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This "names by SPUI" nonsense has got to stop: "U.S. Highway 95" is almost 10 times as common as "U.S. Route 95", and the MoS says the "most common name"' should be used, regardless of what is considered to be "official". 188.8.131.52 00:50, 14 August 2006 (UTC)
There is something fundamental here. Let me be technical first. A "route" is a software thing, and a route can be changed at will. Also, I can choose my route from here to there over several different highways. A "highway" is a hardware thing. A highway is built with bulldozers, concrete reinforced with steel, and asphalt, and it has bridges in it, too. A highway is not easily changed. Therefore, people who use "route" instead of "highway" are not thinking clearly.
Furthermore, think of the Internet and what a router does. The route that is chosen is completely a software thing.
When I was a boy, the major road in our area was always called "Highway 31". My family also used "Highway 78" a lot, and sometimes "Highway 80", "Highway 82", "Highway 231", and "Highway 331". It was all very clear. 184.108.40.206 (talk) 16:37, 16 August 2012 (UTC)
Ah, but there you see why you are wrong. The article follows the history of the "route", not the "physical highway". It mentions how the "route" has changed "highways" over time. So, this article is, even by your definition, correctly identified as being "US Route 95". Famartin (talk) 01:49, 17 August 2012 (UTC)
The directions of highways have been described from north-to-south or from east-to-west for thousands of years. This is something that goes all the way back to Ancient Rome. If you do not believe that, it goes all the way back to colonial times in American and the early years of our Republic, such as in the National Road.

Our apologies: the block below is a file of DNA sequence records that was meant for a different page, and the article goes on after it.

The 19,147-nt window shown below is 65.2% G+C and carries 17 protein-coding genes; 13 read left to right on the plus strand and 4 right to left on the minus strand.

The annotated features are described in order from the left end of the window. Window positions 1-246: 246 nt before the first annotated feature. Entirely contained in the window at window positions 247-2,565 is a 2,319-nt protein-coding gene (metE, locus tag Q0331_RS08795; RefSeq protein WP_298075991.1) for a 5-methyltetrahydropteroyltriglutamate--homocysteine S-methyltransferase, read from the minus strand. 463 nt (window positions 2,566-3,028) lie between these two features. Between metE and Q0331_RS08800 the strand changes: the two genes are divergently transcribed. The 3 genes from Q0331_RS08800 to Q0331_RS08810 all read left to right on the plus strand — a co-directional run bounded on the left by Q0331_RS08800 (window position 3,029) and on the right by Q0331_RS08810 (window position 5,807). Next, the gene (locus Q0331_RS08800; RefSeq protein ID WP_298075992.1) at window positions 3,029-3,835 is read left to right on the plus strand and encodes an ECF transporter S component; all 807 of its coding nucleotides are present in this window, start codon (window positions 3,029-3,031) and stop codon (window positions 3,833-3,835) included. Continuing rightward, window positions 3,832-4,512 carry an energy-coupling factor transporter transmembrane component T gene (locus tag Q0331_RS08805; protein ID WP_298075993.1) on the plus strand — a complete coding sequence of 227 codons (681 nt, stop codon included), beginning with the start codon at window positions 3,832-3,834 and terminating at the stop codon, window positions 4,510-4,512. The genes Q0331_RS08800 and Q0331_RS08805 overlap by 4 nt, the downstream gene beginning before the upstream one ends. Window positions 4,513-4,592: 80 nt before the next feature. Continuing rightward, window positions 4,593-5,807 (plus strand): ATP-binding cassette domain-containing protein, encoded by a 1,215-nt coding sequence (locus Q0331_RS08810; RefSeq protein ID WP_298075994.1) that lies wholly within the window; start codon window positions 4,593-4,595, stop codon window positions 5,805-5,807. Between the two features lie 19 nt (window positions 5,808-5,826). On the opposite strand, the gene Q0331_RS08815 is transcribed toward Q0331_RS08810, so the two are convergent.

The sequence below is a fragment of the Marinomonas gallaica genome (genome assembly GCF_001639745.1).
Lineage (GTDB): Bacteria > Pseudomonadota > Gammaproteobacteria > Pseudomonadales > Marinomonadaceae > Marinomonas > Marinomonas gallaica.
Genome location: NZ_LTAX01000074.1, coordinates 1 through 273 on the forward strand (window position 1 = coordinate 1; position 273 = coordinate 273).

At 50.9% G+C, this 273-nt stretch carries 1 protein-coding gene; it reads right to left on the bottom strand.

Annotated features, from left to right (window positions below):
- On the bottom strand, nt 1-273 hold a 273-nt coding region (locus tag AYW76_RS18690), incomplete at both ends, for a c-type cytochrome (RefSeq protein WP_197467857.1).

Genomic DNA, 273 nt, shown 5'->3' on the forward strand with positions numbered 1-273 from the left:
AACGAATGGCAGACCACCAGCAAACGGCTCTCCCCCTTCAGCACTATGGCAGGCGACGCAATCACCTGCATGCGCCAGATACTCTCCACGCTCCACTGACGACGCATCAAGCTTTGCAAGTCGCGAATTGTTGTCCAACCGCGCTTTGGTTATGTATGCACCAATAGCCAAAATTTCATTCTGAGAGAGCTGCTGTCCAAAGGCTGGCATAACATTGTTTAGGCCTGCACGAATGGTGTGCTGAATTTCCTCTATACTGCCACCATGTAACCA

Furthermore, the mileposts of the U.S. Highways in this country are numbered from north-to-south or from east-to-west, with the lowest numbers on the north or on the east.
In some states, the mileposts are numbered from north-to-south or from east-to-west by counties, but in most states, this is done uniformly all the way across the state. For example, in Georgia, milepost 1 on U.S. Highway 41 is locted one mile south of the border with Tennessee, and the highest number is located close to the border with Florida.
All of the descriptions of U.S. Highway 95, either for the whole highway, or by the states, should be presented in north-south order.
Once again, this is something that has been done for centuries: describing things, including highways, in the north-south order, in a contiguous way. For example. What were the original 13 states of the United States?
Answer: New Hampshire, Massachusetts, Rhode Island, Connecticut, New York, New Jersey, Pennsylvania, Delaware, Maryland, Virginia, North Carolina, South Carolina, and Georgia. We never see them listed starting with Georgia and going north. 220.127.116.11 (talk) 17:00, 16 August 2012 (UTC)
Actually, the Manual on Uniform Traffic Control Devices specifies that mileposting starts at the southern or western terminus (or state border) and proceed northerly or easterly except in the case of a full beltway, where it runs clockwise. Since that's how the numbers run, that's how the text runs. Imzadi 1979→ 20:22, 16 August 2012 (UTC)